Common complaints include fatigue, heat intolerance, sweating, weight loss despite good appetite, shakiness, inappropriate anxiety, palpitations of the heart, shortness of breath, tetchiness and agitation, poor sleep, thirst, nausea and, increased frequency of defecation. The elderly, complain predominantly of heart problems with a fast or irregular heartbeat, breathlessness and ankle swelling, whereas children tend to hyperactivity, with a short attention span.
Signs include shaky and hot hands, fast or irregular heartbeat, inability to sit still, flushing of the face and upper trunk, fast tendon reflexes, an enlarged thyroid gland and prominent or bulging eyes. Nowadays patients often are diagnosed at an early stage of disease, owing to increased awareness and improved biochemical testing. People who have hyperthyroid symptoms should have their TSH, tested. So go for the test today.
Therefore some patients have relatively few of the classical signs or symptoms. In addition, none of the symptoms or signs just listed is sufficiently sensitive or specific for the diagnosis of hyperthyroidism, even when combined together. Thus, it may take three to six months to diagnose hyperthyroidism, during this time the person can feel very unwell. It is not uncommon for people to worry that they have cancer, because of the associated weight loss.
Other symptoms of hyperthyroidism include:-
- increased appetite
- inability to concentrate
- irregular heartbeat
- difficulty sleeping
- fine, brittle hair
- hair loss
- nausea and vomiting
- breast development in men
- shortness of breath
- loss of consciousness
- fast, irregular heart rate
Hyperthyroidism can also cause atrial fibrillation, a dangerous arrhythmia that can lead to strokes, as well as congestive heart failure.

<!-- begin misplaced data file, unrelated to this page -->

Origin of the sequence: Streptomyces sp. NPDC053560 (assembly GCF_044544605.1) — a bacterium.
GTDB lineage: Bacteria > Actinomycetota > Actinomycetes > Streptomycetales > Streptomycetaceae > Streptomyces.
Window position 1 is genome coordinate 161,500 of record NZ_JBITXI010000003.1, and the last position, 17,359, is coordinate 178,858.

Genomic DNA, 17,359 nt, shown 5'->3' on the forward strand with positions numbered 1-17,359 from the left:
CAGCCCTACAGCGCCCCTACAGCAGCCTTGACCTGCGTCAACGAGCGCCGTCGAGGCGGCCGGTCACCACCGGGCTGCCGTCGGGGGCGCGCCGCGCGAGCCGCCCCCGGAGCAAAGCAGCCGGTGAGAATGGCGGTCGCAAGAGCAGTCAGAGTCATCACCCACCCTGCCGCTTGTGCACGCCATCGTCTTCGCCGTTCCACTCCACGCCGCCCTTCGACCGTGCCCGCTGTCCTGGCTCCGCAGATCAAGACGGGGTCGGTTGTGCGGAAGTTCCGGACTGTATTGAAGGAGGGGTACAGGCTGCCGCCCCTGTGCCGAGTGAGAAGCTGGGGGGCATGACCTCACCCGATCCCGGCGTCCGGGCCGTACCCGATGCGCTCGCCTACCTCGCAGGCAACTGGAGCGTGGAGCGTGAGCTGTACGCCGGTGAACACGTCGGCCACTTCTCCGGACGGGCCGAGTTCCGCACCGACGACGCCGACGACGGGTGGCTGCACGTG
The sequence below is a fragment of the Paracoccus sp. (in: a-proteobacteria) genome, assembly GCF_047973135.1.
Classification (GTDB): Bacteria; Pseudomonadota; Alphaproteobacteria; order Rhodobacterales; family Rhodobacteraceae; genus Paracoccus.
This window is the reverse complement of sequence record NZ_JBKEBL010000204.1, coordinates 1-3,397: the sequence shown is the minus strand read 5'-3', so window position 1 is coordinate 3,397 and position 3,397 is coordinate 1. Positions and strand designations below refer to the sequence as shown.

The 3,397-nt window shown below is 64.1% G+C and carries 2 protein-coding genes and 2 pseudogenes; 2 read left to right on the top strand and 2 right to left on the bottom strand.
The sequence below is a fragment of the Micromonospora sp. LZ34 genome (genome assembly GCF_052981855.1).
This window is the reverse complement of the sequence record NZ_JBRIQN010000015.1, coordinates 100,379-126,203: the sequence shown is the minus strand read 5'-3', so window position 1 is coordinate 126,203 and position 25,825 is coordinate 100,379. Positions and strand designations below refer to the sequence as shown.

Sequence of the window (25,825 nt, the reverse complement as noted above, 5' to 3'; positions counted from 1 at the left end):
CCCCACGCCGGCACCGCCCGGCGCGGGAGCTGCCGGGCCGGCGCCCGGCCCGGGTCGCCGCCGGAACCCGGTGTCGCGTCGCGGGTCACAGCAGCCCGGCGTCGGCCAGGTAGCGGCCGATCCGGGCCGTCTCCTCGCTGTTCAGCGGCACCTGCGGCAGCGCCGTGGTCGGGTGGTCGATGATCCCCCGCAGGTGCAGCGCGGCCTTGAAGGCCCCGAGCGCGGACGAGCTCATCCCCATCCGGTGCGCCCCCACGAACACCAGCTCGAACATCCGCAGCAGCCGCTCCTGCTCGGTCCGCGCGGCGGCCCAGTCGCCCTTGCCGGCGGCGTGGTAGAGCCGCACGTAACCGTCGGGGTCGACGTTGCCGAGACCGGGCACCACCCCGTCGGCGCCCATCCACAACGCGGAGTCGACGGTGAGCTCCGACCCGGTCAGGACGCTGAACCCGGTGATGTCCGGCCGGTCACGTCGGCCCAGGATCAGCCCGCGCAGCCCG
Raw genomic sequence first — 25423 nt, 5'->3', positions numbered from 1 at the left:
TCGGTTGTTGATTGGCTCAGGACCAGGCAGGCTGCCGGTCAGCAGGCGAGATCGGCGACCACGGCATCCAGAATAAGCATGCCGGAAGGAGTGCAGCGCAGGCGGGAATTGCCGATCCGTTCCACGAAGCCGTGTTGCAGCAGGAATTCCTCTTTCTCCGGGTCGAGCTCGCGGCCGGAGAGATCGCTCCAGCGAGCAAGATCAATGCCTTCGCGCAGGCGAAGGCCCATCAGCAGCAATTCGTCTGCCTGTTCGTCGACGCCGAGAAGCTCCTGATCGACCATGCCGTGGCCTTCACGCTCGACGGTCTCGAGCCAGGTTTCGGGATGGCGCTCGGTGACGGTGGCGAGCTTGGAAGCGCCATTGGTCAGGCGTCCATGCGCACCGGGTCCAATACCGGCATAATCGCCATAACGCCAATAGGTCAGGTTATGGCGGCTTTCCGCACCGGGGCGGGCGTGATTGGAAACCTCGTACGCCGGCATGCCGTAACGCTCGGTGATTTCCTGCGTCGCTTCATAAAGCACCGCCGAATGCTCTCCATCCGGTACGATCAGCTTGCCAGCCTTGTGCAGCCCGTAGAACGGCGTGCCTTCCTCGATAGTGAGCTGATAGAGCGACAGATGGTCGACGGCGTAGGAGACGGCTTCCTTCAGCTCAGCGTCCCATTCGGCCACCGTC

Concern Your Specialists
There are medications available to immediately treat the symptoms caused by excessive thyroid hormones, such as a rapid heart rate. One of the main classes of drugs used to treat these symptoms is the beta-blockers [for example, propranolol (Inderal), atenolol (Tenormin), metoprolol (Lopressor)].
These medications counteract the effect of thyroid hormone to increase metabolism, but they do not alter the levels of thyroid hormones in the blood. A doctor determines which patients to treat based on a number of variables including the underlying cause of hyperthyroidism, the age of the patient, the size of the thyroid gland, and the presence of coexisting medical illnesses.
Recent studies also have shown that adding a pill of thyroid hormone to the antithyroid medication actually results in higher remission rates. The rationale for this, that by providing an external source for thyroid hormone, higher doses of antithyroid medications, given, which may suppress the overactive immune system in persons with Graves’ disease.
This type of therapy remains controversial, however. When long-term therapy is withdrawn, patients should continue to be, seen by the doctor every three months for the first year, since a relapse of Graves’ disease is most likely in this time period. If a patient does relapse, antithyroid drug therapy, restarted, or radioactive iodine or surgery, considered.